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GP Week : Issue 60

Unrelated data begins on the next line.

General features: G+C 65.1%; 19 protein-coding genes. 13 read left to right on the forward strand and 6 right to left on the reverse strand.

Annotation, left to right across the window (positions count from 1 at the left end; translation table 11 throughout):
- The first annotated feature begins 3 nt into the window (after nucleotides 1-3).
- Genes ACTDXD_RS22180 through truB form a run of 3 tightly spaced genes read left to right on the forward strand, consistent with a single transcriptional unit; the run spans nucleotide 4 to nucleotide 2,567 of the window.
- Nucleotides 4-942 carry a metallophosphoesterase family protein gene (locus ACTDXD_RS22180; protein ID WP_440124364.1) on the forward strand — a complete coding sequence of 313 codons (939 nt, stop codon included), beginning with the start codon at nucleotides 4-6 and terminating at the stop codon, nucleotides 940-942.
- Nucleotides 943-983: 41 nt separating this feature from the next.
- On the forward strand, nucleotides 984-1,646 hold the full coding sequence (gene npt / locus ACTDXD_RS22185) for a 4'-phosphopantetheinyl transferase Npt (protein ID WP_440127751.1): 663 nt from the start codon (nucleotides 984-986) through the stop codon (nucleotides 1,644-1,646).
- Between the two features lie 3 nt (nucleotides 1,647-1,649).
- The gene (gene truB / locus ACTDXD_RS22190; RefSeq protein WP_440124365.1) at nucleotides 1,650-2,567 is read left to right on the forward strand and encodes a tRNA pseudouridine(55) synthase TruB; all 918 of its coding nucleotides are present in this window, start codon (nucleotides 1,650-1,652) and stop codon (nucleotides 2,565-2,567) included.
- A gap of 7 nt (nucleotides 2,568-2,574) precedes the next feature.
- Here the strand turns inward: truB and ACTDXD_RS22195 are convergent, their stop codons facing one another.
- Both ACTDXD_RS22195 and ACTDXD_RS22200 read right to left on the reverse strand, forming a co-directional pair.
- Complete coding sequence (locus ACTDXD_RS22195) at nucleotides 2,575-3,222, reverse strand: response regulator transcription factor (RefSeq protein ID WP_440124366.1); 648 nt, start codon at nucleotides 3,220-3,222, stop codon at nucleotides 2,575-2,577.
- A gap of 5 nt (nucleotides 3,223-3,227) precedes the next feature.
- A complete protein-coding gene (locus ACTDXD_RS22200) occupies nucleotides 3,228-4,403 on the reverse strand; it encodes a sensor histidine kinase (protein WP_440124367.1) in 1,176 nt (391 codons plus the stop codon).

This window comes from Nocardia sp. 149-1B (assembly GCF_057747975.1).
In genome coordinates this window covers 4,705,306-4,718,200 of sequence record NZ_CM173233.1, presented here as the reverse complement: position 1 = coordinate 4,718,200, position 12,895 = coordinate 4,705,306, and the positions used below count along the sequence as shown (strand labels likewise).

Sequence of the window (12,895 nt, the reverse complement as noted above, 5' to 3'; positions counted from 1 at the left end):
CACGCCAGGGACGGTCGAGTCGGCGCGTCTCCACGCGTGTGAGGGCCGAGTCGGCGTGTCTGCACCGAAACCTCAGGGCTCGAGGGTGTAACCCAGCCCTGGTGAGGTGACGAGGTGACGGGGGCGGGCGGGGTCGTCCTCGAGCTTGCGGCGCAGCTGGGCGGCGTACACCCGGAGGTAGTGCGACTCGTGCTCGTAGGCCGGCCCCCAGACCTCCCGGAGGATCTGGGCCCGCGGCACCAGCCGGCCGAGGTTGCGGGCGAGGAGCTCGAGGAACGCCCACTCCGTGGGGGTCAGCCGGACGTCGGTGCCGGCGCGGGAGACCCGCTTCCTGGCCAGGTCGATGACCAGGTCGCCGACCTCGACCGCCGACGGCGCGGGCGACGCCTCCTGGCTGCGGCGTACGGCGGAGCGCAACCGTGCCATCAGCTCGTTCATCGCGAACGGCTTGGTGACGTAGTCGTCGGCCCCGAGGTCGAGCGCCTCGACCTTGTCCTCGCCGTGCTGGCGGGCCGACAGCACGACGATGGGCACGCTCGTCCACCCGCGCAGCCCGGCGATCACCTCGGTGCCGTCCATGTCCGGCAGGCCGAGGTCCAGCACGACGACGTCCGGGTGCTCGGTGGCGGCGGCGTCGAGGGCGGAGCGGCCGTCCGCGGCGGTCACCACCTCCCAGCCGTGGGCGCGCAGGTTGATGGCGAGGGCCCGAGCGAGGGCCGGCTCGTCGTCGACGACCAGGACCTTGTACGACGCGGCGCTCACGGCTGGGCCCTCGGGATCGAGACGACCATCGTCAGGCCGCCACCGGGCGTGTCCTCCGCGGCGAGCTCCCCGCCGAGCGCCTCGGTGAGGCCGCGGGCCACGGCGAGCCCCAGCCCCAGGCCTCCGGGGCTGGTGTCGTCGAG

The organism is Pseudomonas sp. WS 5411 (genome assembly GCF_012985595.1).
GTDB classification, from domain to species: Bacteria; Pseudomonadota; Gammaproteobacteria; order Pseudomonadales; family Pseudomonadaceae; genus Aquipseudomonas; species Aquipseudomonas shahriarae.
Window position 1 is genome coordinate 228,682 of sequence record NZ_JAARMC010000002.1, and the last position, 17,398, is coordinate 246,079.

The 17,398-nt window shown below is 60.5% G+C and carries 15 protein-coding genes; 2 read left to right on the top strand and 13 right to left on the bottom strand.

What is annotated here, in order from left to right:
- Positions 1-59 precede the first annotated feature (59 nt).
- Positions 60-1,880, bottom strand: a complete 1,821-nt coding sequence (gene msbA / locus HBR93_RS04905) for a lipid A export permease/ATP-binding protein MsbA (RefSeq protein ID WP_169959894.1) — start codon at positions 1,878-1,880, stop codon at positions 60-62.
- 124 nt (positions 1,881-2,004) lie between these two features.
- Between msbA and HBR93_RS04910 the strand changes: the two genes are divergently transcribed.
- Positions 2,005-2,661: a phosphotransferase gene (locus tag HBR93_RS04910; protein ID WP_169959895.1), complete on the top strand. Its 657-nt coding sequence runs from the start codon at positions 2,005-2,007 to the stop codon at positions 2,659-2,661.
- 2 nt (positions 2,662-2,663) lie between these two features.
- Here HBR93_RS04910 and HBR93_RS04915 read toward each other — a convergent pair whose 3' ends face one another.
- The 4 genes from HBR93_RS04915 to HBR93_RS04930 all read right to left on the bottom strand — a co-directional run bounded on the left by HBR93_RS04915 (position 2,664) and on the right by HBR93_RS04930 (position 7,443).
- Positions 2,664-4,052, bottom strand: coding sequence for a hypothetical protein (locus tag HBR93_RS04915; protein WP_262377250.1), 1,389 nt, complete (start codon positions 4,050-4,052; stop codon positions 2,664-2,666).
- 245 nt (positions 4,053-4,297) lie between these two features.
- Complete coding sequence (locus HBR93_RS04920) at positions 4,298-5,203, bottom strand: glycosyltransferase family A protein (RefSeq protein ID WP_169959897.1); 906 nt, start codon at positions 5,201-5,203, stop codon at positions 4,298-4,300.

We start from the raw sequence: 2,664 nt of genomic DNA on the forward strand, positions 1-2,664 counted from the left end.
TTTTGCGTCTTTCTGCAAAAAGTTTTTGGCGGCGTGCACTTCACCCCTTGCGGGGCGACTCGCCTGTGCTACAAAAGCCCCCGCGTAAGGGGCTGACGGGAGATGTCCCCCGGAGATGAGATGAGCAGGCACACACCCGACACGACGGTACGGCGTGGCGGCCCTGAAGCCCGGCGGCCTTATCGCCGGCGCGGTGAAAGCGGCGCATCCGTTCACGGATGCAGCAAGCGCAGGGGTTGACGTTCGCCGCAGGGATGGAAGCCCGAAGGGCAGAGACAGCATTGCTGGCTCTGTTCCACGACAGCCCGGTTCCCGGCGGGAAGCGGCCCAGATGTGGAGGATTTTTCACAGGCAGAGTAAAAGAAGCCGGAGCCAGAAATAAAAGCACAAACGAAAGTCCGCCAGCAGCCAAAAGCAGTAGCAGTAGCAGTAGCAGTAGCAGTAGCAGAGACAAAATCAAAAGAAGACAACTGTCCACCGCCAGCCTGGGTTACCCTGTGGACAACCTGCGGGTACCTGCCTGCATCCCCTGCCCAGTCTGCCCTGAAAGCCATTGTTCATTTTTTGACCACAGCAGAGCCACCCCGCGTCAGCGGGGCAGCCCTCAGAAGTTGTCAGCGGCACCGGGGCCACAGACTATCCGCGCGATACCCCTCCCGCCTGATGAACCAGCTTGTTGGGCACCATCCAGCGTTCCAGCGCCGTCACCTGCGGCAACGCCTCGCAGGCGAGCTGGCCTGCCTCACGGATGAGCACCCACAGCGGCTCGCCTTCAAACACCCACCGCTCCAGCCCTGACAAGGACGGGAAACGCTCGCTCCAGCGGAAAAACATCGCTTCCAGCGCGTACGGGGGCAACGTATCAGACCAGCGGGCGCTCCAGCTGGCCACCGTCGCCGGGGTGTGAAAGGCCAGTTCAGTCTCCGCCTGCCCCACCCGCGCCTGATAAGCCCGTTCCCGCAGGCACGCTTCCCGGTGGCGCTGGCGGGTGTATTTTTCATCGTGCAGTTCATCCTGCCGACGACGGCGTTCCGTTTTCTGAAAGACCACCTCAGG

SPECIAL StAGES n Mitsubishi Lancer Evo X cars took the top five places in the Vuelta de la Manzana Argentina championship rally, quite the best result so far in the two year long saga of the Group N model. Evo IX cars took the next four places. The chance for Evo Xs to score the top six results were dashed when Federico Villagra’s rally was halted by damage to the car after an impact with horses on a stage. n Petter Solberg drove a Citroen C4 WRC at a test close to Chateau Lastour in south west France last week and went home impressed, determined to make appropriate decisions for the last two rounds of the World Rally Championship. He said that the C4 felt well balanced, a "throughly modern rally car" and by comparison the Xsara WRC felt "old". Decisions must be made before entries for Catalunya Rally close on Tuesday 25 August. n Alejandro Galanti scored a rare international rally victory in a Toyota when his Corolla Super 2000 won the Codasur championship Trans Itapua Rally. n Chris West has beaten fellow Mitsubishi driver Andrew Hawkeswood on the Possum Bourne Memorial Rally in New Zealand. Johnny Gemmell beat Toyota Auris teammate Mark Cronje on the Osram Rally in South Africa. n Next week the FIA hosts an invitation meeting to discuss engine policies for the future – like World Engines, 1.6 turbos etc. The following day, there is a manufacturers' meeting to discuss the implications regarding rallying. Meanwhile there are rumours that the FIA’s fax vote concerning Bulgaria’s inclusion in the 2010 World Championship calendar led to a 50/50 split vote, and so the WRCC cannot make a recommendation. The final decision will thus wait till the October WMSC meeting, which means more delay, which means it gets harder and harder to say no to Bulgaria … 1 AFTER a long battle of rule interpretation, the FIA is to homologate the Toyota Auris Super 2000 car just in time for Repco Rally Australia, two years after the model was first used in Australia and South Africa in national level competition. Two of the cars have been entered for Rally Australia, to be driven by Neal Bates and Stewart Reid. The difficulties arose because FIA rules say that only one Super 2000 design based on the same basic model can be internationally approved. In the case of the Auris, the designs of competition versions rallied in South Africa and Australia are slightly different and the FIA sought ways to enable both designs to be acceptable. The June World Motor Sport Council meeting gave approval for cars produced in different locations to be jointly considered for homologation reasons. The final solution was that the South African car will be given ISC clarifies manufacturer statement NEIL Duncanson, chief executive of ISC, the FIA World Rally Championship’s Global Promoter has spoken further about his company’s objectives, following alarm in the rally industry at recently reported comments credited to him. Reports on websites had suggested Duncanson wanted a limited manufacturer presence at World Championship level, quoted as saying "I don’t want more than four (competing manufacturers) because any more Auris is Go! international approval, the Australia car given permission only to compete in Asia Pacific regions. Toyota South Africa’s Senior Motor Sport Manager William Haddad said "in reality it has all been a technicality, the difference between the Super 2000 cars was always slight and some recent changes in design to the rear suspensions have made these even fewer". Neal Bates, who has been responsible for developing these cars in Australia, said "I just won’t believe it’s finally happening until we start Rally Oz! The uncertainty has been a nightmare for us". It remains to be seen what will be the official name of this car, whether it is to be internationally know as Auris or Corolla! The original model Corolla Super 2000 only appeared once on a World Championship event, the 2006 Wales Rally GB, in the hands of Alister McRae. than that and they can’t win". Duncanson explains: "We want a bigger and better World Rally Championship, but we certainly want all the participating teams to have a chance of winning rallies. “Currently many more than four manufacturers are active on World Championship rallies. In Finland there were 11 competing marques, which was fantastic. Many manufacturers support the WRC, for example because they are active in the Production Car or the Junior championships, and they are an essential ingredient in the WRC". The FIA has historically made provision for newcomers to the WRC to enter the series in gradual stages, to gain experience for the future when they hoped to tackle the series fully. Ten years ago there were seven participating companies entered in the manufacturers championship – all seven of them scored podium results and five of them won rallies.